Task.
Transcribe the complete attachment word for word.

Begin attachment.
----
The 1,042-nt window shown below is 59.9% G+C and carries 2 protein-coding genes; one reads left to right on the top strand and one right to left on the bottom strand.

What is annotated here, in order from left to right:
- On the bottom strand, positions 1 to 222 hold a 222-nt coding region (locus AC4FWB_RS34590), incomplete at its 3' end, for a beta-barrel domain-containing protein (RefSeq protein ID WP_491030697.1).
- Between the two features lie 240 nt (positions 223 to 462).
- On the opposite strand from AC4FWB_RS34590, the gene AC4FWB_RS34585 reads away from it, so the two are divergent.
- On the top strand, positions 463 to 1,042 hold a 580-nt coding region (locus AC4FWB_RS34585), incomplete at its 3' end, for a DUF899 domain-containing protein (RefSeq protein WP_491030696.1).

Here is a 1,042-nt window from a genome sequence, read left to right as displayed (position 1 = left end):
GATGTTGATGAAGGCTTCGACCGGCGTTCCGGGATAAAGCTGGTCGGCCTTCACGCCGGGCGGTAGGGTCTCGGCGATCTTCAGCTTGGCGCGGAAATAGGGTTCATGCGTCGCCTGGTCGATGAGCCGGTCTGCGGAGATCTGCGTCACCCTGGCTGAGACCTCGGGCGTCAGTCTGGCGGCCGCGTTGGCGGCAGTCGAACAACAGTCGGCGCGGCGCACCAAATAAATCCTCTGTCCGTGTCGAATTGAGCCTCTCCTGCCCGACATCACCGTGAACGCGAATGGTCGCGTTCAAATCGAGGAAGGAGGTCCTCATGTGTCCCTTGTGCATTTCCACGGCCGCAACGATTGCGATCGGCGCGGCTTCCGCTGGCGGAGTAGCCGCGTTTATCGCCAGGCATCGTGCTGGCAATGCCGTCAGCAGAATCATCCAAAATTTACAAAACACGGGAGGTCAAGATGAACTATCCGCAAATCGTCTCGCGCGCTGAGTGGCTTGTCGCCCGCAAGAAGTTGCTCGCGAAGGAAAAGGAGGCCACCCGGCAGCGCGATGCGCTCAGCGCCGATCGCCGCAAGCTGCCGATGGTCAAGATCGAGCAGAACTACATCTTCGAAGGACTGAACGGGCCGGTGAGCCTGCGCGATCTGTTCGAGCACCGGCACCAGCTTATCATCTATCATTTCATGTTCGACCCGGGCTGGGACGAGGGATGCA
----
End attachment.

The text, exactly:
The 1,042-nt window shown below is 59.9% G+C and carries 2 protein-coding genes; one reads left to right on the top strand and one right to left on the bottom strand.

What is annotated here, in order from left to right:
- On the bottom strand, positions 1 to 222 hold a 222-nt coding region (locus AC4FWB_RS34590), incomplete at its 3' end, for a beta-barrel domain-containing protein (RefSeq protein ID WP_491030697.1).
- Between the two features lie 240 nt (positions 223 to 462).
- On the opposite strand from AC4FWB_RS34590, the gene AC4FWB_RS34585 reads away from it, so the two are divergent.
- On the top strand, positions 463 to 1,042 hold a 580-nt coding region (locus AC4FWB_RS34585), incomplete at its 3' end, for a DUF899 domain-containing protein (RefSeq protein WP_491030696.1).

Here is a 1,042-nt window from a genome sequence, read left to right as displayed (position 1 = left end):
GATGTTGATGAAGGCTTCGACCGGCGTTCCGGGATAAAGCTGGTCGGCCTTCACGCCGGGCGGTAGGGTCTCGGCGATCTTCAGCTTGGCGCGGAAATAGGGTTCATGCGTCGCCTGGTCGATGAGCCGGTCTGCGGAGATCTGCGTCACCCTGGCTGAGACCTCGGGCGTCAGTCTGGCGGCCGCGTTGGCGGCAGTCGAACAACAGTCGGCGCGGCGCACCAAATAAATCCTCTGTCCGTGTCGAATTGAGCCTCTCCTGCCCGACATCACCGTGAACGCGAATGGTCGCGTTCAAATCGAGGAAGGAGGTCCTCATGTGTCCCTTGTGCATTTCCACGGCCGCAACGATTGCGATCGGCGCGGCTTCCGCTGGCGGAGTAGCCGCGTTTATCGCCAGGCATCGTGCTGGCAATGCCGTCAGCAGAATCATCCAAAATTTACAAAACACGGGAGGTCAAGATGAACTATCCGCAAATCGTCTCGCGCGCTGAGTGGCTTGTCGCCCGCAAGAAGTTGCTCGCGAAGGAAAAGGAGGCCACCCGGCAGCGCGATGCGCTCAGCGCCGATCGCCGCAAGCTGCCGATGGTCAAGATCGAGCAGAACTACATCTTCGAAGGACTGAACGGGCCGGTGAGCCTGCGCGATCTGTTCGAGCACCGGCACCAGCTTATCATCTATCATTTCATGTTCGACCCGGGCTGGGACGAGGGATGCA